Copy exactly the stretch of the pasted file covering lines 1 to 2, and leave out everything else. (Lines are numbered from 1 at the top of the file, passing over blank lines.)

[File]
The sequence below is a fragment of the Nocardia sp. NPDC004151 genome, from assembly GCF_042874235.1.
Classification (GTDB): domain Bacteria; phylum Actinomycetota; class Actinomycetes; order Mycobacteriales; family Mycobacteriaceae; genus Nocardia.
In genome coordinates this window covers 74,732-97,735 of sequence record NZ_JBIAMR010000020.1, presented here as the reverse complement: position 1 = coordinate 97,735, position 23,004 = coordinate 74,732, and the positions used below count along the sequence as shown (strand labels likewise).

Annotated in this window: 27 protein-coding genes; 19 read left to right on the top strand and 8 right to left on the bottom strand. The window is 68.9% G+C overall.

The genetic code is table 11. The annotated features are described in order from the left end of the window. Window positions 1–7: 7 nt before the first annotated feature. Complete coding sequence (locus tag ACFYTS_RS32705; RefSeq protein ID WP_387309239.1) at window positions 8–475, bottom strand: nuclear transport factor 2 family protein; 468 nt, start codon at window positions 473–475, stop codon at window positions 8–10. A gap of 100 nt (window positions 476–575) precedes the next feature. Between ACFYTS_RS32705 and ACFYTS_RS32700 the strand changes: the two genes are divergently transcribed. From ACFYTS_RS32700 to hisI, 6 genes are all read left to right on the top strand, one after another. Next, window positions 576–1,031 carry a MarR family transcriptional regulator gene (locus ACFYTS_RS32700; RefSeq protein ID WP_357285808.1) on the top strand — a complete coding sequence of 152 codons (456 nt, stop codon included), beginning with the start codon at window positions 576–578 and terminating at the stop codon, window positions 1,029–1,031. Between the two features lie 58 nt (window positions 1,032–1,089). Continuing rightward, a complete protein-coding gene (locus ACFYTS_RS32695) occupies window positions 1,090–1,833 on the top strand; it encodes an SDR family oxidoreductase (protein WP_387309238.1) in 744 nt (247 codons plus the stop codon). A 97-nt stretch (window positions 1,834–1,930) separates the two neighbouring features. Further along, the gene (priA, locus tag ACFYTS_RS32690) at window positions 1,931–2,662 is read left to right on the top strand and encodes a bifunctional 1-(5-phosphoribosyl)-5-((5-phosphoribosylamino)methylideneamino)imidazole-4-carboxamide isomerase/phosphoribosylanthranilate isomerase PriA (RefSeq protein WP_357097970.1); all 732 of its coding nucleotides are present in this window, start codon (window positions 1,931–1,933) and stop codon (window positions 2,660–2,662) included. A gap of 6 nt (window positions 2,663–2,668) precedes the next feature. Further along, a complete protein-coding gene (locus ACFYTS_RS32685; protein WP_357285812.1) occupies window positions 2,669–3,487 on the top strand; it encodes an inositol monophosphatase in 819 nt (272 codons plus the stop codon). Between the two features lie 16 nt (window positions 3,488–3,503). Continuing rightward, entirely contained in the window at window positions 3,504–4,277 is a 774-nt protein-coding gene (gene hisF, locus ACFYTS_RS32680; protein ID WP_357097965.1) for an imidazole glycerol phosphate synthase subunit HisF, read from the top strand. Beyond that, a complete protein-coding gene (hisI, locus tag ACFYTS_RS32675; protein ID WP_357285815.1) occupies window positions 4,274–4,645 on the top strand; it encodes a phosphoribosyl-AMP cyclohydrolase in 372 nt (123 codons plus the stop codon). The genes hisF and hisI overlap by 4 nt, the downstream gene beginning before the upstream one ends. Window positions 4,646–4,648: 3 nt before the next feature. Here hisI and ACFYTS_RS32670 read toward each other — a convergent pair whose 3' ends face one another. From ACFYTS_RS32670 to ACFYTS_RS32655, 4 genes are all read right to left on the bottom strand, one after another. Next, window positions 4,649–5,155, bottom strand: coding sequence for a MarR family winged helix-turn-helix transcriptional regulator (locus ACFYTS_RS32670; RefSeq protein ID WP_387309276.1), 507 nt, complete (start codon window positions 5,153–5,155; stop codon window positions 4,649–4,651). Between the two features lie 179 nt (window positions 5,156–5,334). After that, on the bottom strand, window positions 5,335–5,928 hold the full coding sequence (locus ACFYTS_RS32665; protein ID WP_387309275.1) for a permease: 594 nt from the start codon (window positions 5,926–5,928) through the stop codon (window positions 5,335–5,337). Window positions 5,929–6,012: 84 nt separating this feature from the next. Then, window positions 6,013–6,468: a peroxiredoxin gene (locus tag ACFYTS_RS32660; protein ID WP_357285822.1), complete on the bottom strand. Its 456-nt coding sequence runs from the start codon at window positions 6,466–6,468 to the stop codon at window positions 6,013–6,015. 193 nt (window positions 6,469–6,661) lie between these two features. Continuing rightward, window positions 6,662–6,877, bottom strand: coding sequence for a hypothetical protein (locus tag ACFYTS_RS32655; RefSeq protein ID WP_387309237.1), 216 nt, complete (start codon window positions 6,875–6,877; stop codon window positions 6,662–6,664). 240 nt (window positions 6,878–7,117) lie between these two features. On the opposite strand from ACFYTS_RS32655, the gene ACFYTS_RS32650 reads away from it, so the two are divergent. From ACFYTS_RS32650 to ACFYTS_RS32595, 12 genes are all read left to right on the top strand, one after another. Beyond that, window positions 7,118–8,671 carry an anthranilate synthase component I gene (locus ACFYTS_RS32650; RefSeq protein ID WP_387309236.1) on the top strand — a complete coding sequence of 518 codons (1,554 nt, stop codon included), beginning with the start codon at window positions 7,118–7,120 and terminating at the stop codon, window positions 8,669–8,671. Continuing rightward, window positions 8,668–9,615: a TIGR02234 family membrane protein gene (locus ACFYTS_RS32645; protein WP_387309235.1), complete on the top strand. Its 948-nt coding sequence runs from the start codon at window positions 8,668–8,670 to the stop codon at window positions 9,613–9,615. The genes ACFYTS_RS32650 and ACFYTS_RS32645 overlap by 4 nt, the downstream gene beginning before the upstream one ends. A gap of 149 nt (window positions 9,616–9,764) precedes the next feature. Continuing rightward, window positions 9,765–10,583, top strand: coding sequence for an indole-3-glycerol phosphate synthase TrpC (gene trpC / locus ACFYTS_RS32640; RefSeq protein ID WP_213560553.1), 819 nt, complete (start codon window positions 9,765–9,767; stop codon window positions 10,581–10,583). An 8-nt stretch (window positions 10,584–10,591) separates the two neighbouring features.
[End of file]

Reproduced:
The sequence below is a fragment of the Nocardia sp. NPDC004151 genome, from assembly GCF_042874235.1.
Classification (GTDB): domain Bacteria; phylum Actinomycetota; class Actinomycetes; order Mycobacteriales; family Mycobacteriaceae; genus Nocardia.